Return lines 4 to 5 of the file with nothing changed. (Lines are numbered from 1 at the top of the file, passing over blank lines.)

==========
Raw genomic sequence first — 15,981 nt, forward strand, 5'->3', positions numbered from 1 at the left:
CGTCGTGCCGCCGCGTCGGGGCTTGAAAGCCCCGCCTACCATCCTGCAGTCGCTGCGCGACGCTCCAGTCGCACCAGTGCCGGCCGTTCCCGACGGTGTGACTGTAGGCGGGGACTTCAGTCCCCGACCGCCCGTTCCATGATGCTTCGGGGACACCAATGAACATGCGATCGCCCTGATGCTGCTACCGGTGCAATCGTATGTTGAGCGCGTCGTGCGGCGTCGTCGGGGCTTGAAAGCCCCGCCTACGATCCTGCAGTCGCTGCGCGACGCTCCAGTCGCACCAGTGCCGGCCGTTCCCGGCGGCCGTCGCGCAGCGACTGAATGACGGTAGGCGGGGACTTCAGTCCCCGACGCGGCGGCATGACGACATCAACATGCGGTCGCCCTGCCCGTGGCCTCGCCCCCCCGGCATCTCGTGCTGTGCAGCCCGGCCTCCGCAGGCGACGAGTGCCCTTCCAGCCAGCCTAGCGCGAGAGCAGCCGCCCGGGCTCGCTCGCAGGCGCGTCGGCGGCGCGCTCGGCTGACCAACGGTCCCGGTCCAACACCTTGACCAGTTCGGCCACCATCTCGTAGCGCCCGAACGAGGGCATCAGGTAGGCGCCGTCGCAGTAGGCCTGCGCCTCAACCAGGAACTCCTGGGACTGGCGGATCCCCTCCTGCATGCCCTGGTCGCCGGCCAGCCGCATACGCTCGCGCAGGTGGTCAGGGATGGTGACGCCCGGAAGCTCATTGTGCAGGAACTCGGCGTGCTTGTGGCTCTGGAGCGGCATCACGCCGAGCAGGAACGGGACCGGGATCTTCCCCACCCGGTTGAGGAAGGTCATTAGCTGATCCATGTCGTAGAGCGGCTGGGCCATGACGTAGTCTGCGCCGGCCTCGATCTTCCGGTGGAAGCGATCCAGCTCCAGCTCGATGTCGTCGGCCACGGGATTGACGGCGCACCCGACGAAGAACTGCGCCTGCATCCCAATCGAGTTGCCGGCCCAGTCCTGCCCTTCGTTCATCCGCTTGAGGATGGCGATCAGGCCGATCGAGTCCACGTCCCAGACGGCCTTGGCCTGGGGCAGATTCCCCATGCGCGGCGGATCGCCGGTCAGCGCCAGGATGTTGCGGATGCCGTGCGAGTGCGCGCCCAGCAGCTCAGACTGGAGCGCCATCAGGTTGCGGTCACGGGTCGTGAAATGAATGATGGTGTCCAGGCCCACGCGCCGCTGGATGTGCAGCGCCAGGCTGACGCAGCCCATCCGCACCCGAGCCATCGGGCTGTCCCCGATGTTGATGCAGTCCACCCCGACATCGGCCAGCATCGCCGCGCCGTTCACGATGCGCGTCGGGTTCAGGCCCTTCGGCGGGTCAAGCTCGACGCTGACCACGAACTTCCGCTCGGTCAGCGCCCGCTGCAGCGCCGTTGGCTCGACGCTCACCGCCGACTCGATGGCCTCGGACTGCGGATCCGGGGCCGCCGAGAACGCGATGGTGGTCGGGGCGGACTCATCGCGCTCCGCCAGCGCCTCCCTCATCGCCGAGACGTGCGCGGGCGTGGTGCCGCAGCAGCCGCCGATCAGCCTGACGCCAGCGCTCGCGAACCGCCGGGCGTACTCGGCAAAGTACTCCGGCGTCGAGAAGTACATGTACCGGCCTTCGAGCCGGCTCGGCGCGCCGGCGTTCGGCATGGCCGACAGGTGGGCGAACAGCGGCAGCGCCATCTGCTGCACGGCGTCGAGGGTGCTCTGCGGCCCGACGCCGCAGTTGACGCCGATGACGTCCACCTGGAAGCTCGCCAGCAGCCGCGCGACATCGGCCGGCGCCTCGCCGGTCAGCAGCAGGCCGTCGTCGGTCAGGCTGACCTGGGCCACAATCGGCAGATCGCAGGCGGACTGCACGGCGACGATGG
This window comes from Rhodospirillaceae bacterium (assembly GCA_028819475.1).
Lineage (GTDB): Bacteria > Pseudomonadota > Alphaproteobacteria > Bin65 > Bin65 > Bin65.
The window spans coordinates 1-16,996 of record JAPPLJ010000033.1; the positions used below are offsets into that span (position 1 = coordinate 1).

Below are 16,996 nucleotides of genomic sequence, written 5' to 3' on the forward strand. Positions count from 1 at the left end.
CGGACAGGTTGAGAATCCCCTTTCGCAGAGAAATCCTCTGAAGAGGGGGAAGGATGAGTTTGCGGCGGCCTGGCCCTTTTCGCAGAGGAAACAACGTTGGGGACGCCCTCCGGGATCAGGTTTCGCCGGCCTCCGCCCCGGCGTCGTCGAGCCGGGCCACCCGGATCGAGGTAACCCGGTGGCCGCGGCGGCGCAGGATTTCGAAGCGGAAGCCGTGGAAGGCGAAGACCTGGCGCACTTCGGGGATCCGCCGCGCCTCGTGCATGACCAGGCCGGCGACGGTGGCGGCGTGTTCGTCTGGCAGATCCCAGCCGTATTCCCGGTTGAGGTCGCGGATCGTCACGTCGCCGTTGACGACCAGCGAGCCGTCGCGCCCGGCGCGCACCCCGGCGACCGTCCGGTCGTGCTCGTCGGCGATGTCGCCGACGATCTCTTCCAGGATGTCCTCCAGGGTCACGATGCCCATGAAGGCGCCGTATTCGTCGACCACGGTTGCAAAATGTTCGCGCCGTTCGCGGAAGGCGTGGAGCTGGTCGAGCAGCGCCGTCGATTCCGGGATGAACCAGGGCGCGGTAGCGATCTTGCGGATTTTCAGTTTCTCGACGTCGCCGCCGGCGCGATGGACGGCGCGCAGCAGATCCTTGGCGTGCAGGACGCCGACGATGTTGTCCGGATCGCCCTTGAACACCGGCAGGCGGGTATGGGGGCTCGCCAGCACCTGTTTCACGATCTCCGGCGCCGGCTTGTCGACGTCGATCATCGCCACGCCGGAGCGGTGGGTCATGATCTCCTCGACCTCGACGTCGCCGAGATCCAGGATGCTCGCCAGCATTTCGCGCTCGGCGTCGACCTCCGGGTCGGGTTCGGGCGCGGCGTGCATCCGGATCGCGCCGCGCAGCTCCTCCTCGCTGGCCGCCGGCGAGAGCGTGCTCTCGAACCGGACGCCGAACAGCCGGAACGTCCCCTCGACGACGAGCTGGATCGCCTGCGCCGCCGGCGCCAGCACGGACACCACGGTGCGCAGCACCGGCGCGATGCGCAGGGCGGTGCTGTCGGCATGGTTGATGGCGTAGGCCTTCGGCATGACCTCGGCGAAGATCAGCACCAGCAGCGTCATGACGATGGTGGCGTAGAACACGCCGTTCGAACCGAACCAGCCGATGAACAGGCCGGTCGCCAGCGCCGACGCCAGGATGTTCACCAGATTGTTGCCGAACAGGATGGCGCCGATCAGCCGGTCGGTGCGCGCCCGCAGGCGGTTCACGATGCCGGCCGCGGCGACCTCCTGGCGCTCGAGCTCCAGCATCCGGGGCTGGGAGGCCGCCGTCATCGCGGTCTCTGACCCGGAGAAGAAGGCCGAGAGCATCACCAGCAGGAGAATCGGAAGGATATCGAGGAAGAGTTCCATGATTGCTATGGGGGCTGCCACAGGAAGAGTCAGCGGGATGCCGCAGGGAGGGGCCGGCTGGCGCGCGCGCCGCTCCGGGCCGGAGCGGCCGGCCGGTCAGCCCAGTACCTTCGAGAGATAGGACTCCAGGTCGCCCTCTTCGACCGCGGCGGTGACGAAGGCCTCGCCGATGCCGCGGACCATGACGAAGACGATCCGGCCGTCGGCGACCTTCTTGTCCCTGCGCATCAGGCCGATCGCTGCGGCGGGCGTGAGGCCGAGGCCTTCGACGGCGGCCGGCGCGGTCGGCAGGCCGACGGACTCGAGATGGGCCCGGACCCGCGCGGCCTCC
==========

Lineage (GTDB): Bacteria > Pseudomonadota > Alphaproteobacteria > Bin65 > Bin65 > Bin65.
The window spans coordinates 1-16,996 of record JAPPLJ010000033.1; the positions used below are offsets into that span (position 1 = coordinate 1).